HIIT stands for high intensity interval training. Short, very strenuous training sessions and recovery phases alternate in quick succession. Thus, a significant health and fitness-enhancing effect should be achieved in a relatively short training time. Find out how long it takes to benefit from HIIT, what equipment you need and what kind of discomfort this training can help.

  • That's behind it
  • The right technique
  • That brings it
  • Fat loss: HIIT & calorie consumption
  • HIIT protects against diseases
  • For whom is HIIT suitable?
  • HIIT & Pregnancy
  • Equipment
  • Mistakes you should avoid

HIIT - that's behind it

There is a simple idea behind HIIT: Training is more effective when it is not always in the same middle load range but switching between heavy effort and recovery. High-intensity interval training, also known as high-intensity interval training, is also referred to as polarized training: the intervals move between two extremes - the poles "hard" and "quiet".

The "hard poles" can for example consist of running, cycling or swimming sprints. But even the lifting of heavy weights or exercises with your own body weight such as burpees (jumpsuits), jumping jacks or lunges can challenge the body sufficiently.

The "quiet poles" are accordingly walking, slow biking or quiet swimming, or a break.

The combination of "give it all" and recovery should trigger adaptation processes in the body that increase endurance and performance.

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HIIT - the right technology

You can adjust the length and number of repetitions of the intervals individually during high-intensive interval training. The individual stress phases are comparatively short and range between 15 and 60 seconds.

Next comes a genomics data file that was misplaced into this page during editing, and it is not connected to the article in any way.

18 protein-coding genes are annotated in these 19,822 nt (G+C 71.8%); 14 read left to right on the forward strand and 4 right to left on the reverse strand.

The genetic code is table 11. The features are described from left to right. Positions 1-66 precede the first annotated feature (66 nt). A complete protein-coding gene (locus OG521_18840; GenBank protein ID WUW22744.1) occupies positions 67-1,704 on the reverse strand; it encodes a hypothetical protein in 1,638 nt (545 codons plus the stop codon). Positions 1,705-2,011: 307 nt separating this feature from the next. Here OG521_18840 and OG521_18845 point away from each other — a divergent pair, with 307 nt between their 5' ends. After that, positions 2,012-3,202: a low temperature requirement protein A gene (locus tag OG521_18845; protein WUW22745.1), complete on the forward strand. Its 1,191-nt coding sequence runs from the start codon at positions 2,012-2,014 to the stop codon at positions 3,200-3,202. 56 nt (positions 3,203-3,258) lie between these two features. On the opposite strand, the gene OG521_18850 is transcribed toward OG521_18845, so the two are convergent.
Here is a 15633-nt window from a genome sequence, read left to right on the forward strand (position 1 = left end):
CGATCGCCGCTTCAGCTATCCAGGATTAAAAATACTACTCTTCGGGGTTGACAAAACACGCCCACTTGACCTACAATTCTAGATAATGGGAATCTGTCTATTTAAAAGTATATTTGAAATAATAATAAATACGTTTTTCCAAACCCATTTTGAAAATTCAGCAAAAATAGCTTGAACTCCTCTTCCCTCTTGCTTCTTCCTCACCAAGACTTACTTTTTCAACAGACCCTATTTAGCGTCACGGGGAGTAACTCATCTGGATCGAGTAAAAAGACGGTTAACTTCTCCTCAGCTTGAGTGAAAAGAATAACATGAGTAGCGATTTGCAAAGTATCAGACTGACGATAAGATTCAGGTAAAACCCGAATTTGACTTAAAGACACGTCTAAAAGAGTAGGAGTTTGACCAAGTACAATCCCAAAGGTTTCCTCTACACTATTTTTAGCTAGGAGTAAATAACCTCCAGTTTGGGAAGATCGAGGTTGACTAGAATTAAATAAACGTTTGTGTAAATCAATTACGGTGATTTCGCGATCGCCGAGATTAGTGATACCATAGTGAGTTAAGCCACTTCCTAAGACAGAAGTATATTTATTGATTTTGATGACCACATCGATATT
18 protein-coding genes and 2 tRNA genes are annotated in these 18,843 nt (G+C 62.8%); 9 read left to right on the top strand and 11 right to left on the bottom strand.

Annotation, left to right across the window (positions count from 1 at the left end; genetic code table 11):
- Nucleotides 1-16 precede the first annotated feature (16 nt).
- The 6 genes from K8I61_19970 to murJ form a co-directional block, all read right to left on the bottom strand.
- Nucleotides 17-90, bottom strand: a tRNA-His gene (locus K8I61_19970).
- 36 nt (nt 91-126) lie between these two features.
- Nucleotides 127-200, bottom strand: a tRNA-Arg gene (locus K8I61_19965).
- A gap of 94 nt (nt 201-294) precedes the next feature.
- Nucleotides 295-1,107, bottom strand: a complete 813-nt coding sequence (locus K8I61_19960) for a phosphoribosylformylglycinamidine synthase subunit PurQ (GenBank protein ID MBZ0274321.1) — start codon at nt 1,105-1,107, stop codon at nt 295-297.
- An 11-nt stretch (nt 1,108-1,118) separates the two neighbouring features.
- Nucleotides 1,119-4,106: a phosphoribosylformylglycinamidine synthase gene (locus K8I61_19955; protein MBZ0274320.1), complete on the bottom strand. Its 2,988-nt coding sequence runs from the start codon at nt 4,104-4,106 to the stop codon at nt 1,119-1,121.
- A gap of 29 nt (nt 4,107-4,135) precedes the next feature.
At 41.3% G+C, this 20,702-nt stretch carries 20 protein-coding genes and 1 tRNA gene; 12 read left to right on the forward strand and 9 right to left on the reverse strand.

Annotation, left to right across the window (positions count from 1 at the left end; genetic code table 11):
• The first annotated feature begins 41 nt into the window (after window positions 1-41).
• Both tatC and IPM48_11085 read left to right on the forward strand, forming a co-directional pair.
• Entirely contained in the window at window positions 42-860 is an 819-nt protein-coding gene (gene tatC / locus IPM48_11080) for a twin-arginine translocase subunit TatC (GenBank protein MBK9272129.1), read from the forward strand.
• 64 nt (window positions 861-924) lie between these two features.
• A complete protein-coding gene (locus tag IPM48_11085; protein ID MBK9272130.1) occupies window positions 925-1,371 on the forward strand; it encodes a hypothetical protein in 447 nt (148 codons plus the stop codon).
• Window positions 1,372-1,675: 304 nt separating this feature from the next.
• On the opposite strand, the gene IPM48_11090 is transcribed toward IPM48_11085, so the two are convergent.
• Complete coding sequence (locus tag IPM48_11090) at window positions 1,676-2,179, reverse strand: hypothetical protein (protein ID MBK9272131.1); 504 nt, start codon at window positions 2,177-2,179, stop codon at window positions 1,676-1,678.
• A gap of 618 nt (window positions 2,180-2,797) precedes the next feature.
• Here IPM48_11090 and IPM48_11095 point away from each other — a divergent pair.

The subsequent light intensity exercise phase or one break is either the same length or up to four times longer than the exercise unit. In any case, you should recover so long, until you can expect a renewed strain.

To avoid injuries, it is important that you perform the movements technically clean with the HIIT even under exertion. In addition, interval training is only really effective if you actually reach your performance limit in the stress phases. Exposure may require a load of around 90 percent of maximum heart rate (HRmax). HFmax is the individual number of heartbeats per minute at maximum physical exercise.

Experienced athletes can handle a higher intensity in their training than beginners. In fact, experienced people should even take ten to fifteen percent of the intense training to increase performance. However, experts recommend combining polarized with classic endurance training in order to train the general resilience.

HIIT: Training plan

Stress duration, length and frequency at HIIT depend on the athlete's basic fitness, the type of sport in which the training is to be performed and the goals to be achieved. The following training plans are therefore to be understood as examples and suggestions.

Talk to an experienced trainer and get a plan tailored to your needs to avoid frustration and, in the worst case, injuries.

HIIT: Training on the bike: In a study by McMaster University in Ontario, the scientists peddled their subjects according to the following training plan:

  • four to five sprints of 30 seconds each,
  • in between four to five minutes break
  • 40 to 60 minutes, three days a week

HIIT: Training for runners: The trade magazine Runner's World suggests the following variant of the HIIT for jogging friends:

  • for ten to 60 seconds (almost) full throttle
  • followed by a break with equal to four times the load phase
  • A total of six to ten repetitions.

On the track for beginners, for example, intervals of six times 40 to 80 meters sprint and in each case two to three minutes walking or trotting possible.

HIT: Training for swimmers: Swimming trainer Holger Lüning has developed a HIIT Work-out for water rats. It includes: